The wind strength increased for the fifth race. In the middle of the race a black cloud overhead resulted in a 27 knot squall hitting the fleet while on the off-wind leg. Masts creaked. Coquette broke her tiller while gybing and subsequently capsized. Scallywag nearly bow dived, but she has a nifty helmsman who handled the situation perfectly and did Mary Kate II. Mollie won the start and quickly pulled out a generous lead and held the lead for the entire race. Tortoise was now being steered by Jimmy Fitzpatrick and his son, Jack, who had completed his leaving certificate exams, and subsequent celebrations the previous day. They took second place from Moosmie. Badger won Division 1b and Mary Kate II Division II.

By the time of the sixth race the crews were becoming tired and mistakes started to occur. On the start line Marie Louise made contact with Barbara, resulting in the former shipping a lot of water and requiring to be rescued. At the other end of the start line Moosmie could see her grasp on the Transom Trophy getting tighter. She could not cross the start line on starboard and tacked onto port, making contact with another boat. This resulted in them both capsizing. On the start Tortoise got cleanly away and took the lead at the windward mark. She put in a neat gybe at the next mark. The skipper of Mollie II hailed her to draw her attention to a signal on the committee boat. The N and H flags were flying. So, the entire fleet had to sail back to harbour. On the Saturday evening a formal dinner was held in the National Yacht Club. Geoff Sarratt told some stories of the 1987 centenary regatta. President of the Wags, George Henry, spoke of the founding of the club.

On Sunday morning the weather was better with lighter winds from the west and flatter seas. Mollie Bawn took up station in Seapoint Bay. The first race involved some individual recalls, but none of the competitors knew who was recalled until the finish, when Swift, Mollie II and Gavotte did not receive sound signals. This was unfortunate as Swift finish in a top three place. This gave first place to Moosmie with Barbara in second to win Division 1B and Pansy behind. Mary Kate II won Division II.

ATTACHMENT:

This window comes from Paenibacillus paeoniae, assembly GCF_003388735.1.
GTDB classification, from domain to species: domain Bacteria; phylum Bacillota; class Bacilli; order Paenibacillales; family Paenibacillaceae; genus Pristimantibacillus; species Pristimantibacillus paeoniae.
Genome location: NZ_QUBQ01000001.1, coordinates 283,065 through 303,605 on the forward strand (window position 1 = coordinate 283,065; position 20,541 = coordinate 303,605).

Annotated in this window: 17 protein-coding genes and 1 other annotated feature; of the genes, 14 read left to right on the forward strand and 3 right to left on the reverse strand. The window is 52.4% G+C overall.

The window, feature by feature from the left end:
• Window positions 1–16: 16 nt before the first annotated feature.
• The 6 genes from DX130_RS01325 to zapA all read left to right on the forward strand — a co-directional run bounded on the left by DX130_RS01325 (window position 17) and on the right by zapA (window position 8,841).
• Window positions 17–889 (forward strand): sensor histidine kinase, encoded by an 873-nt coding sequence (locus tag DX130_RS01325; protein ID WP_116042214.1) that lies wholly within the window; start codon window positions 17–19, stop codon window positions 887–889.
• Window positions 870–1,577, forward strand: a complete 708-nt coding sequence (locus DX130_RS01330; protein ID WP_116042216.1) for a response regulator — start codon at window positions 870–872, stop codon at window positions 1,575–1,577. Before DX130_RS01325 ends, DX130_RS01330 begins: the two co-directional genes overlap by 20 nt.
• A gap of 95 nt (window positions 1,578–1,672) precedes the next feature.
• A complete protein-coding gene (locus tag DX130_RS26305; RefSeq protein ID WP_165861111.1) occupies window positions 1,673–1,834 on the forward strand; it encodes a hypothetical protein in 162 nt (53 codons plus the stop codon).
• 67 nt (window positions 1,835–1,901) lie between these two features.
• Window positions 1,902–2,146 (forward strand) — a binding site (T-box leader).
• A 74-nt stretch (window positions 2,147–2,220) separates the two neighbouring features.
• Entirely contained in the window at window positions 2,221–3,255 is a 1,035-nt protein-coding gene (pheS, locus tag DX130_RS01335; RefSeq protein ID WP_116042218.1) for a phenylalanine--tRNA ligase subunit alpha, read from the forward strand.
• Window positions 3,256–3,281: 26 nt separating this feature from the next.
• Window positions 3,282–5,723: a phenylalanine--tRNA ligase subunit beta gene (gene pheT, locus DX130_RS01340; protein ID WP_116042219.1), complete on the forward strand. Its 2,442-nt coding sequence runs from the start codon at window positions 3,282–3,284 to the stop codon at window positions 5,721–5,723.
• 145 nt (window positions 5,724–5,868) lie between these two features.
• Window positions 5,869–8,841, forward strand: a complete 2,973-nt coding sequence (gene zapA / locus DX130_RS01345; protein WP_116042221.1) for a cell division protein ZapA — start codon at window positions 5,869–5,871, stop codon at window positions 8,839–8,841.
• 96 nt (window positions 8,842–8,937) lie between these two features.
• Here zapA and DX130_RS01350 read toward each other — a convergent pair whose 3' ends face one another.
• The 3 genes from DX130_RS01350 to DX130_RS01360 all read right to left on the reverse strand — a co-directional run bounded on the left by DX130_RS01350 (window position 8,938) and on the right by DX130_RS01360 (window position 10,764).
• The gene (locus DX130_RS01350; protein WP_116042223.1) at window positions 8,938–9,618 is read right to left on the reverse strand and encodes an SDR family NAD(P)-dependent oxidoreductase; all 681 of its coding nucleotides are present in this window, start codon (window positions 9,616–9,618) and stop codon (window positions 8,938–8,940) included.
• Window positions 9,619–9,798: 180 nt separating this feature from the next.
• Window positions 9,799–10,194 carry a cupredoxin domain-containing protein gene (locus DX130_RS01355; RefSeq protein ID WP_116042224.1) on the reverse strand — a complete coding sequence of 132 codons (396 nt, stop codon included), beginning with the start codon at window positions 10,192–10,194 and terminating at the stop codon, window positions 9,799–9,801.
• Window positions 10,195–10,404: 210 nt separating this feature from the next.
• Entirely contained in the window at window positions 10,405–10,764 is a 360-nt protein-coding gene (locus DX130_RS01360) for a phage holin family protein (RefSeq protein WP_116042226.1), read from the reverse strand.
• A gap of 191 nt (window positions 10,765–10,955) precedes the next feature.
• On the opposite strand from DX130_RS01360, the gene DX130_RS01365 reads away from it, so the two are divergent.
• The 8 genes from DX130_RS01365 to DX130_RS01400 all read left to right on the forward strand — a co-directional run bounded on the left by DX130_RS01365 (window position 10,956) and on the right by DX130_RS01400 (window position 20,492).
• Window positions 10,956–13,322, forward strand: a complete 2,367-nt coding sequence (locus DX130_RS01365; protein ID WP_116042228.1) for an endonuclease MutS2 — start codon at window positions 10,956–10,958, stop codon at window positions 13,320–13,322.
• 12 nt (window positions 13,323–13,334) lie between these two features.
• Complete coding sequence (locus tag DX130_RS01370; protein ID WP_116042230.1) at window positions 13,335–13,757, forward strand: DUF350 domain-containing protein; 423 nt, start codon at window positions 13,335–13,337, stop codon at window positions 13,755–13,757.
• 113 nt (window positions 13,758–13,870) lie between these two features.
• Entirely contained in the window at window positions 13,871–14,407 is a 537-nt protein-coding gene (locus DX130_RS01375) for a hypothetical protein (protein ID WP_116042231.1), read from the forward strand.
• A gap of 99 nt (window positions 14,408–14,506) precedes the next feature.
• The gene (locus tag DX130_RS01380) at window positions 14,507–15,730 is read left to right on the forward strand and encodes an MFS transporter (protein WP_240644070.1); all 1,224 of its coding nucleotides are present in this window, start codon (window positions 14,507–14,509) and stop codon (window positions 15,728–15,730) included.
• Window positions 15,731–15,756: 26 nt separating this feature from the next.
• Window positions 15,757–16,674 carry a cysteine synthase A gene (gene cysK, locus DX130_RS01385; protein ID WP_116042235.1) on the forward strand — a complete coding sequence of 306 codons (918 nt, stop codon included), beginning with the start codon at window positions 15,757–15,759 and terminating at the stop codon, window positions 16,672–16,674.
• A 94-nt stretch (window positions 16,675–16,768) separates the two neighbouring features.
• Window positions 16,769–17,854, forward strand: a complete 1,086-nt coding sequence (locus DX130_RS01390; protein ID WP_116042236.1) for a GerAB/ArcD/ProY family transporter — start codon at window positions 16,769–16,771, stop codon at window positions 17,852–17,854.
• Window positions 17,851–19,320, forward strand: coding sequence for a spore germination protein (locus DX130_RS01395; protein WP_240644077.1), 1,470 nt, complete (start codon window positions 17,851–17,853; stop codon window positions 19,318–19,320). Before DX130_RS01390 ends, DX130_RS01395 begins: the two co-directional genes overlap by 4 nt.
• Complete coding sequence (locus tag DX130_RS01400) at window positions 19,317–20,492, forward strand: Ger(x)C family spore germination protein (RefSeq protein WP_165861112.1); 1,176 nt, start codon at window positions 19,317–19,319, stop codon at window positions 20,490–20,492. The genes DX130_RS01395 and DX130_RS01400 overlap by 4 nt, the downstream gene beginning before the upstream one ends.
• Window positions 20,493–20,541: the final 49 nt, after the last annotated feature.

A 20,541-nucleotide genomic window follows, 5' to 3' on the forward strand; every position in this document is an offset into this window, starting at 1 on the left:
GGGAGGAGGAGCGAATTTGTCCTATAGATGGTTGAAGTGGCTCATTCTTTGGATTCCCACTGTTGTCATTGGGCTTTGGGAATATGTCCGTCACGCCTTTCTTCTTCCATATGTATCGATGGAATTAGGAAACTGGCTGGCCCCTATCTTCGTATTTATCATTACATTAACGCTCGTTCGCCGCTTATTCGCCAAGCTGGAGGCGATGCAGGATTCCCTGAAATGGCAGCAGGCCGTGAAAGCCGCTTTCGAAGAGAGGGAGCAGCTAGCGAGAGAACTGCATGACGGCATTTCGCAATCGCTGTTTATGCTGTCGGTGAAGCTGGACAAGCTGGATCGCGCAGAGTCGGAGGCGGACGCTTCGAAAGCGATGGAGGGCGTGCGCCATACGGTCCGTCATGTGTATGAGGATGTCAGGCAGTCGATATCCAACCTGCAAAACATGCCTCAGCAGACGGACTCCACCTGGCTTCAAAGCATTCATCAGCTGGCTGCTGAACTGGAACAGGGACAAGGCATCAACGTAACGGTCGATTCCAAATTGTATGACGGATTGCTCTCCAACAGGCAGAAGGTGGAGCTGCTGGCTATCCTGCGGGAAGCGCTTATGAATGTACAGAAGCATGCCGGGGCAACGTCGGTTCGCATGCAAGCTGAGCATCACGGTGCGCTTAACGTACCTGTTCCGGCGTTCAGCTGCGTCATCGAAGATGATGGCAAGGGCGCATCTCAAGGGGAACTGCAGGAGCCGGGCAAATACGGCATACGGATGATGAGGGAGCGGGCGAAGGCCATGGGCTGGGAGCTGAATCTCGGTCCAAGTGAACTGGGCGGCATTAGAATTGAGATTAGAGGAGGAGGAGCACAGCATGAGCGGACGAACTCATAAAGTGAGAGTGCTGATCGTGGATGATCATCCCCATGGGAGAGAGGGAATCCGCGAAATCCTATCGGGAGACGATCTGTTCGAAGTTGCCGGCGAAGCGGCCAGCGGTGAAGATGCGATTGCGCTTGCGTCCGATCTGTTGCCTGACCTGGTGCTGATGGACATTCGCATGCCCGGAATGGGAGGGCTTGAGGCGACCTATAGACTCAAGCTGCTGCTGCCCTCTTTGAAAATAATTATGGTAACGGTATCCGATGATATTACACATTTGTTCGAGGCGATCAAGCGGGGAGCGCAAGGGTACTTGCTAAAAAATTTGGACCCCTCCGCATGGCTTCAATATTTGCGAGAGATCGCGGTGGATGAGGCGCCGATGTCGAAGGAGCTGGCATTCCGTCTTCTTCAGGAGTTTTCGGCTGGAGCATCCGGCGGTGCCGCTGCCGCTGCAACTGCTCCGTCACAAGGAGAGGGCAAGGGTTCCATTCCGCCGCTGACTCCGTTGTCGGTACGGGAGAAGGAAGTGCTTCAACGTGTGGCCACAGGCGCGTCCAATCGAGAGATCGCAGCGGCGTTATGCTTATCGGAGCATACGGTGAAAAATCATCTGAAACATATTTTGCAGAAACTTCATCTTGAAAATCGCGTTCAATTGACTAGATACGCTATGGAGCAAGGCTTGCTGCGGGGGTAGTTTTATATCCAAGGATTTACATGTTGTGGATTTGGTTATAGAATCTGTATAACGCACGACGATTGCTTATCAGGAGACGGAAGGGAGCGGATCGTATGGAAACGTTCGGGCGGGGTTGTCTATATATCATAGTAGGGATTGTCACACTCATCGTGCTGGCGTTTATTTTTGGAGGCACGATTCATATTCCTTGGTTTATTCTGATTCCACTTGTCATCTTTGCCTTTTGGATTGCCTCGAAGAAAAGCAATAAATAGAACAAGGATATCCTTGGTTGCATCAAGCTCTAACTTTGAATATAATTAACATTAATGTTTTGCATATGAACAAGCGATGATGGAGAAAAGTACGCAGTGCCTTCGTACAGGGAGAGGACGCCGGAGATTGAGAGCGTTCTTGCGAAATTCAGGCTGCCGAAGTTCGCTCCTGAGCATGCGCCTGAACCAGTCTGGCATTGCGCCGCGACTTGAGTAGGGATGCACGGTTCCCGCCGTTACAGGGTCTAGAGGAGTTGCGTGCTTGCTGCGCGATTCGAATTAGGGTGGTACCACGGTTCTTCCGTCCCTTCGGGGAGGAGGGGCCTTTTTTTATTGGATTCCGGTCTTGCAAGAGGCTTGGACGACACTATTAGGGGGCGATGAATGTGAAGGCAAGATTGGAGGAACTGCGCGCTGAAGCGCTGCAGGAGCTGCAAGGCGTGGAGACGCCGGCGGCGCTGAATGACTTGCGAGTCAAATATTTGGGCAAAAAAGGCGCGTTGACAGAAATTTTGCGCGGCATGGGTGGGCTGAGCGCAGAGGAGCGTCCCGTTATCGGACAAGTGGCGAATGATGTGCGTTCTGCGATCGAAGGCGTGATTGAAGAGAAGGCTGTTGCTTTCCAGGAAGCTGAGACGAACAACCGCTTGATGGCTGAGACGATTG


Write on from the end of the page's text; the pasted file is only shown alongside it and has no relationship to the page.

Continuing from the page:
The final race of the championship was held in a 6 knot breeze which had some holes in it. Mollie II got a great start headed towards Monkstown. Eros II with Gail Varian and Geoff Sarratt headed towards the twin ESB chimneys. The wind started to shift to the north west, leaving Mollie II high and dry. It was Pansy and Barbara who took a middle course and got to the windward mark first. They held their positions until the second lap when Swift overtook Barbara. Then a luffing match started between Swift and Moosmie to decide the outcome of the championships. Swift pushed Moosmie back to seventh place- but Moosmie was able to discard this result and win the championships.

The final race which was not part of the series was a handicap race, with handicaps based on performance over the year to date. It was won by Good Hope.

Afternoon tea in the Natonal Yacht Club was followed by a prize-giving at which Captain of the Water Wags Cathy Mac.Aleavey thanked the National Yacht Club, the competitors, the race committee, and all who contributed to the success of the event. Competition in the Water Wags is now much tighter in 2012 than it was in 1987 or in 1887. There were four different race winners, and high scores in the results due to the level of competition right through the fleet.

Final Results:

1st. Moosmie- 1, 4, 1, 2, 3, 1, (7). (Built in 1910)

2nd. Swift- 4, 1, 5, 1, 4, (OCS), 5. (Built in 2001)

3rd. Pansy- 3, 8, 4, 3, (9), 3, 1. (Built in 1906)

Div. 1B.- Barbara- 6, 9, 7, (14), 10, 2, 2. ( Built in 1915)

Division 2- Mary Kate II- (20), 12, 13, 16, 13, 11, 8. ( Built in 1915)

For a history of each boat see the file below:

Waterwags 125th

For photographs of the event click HERE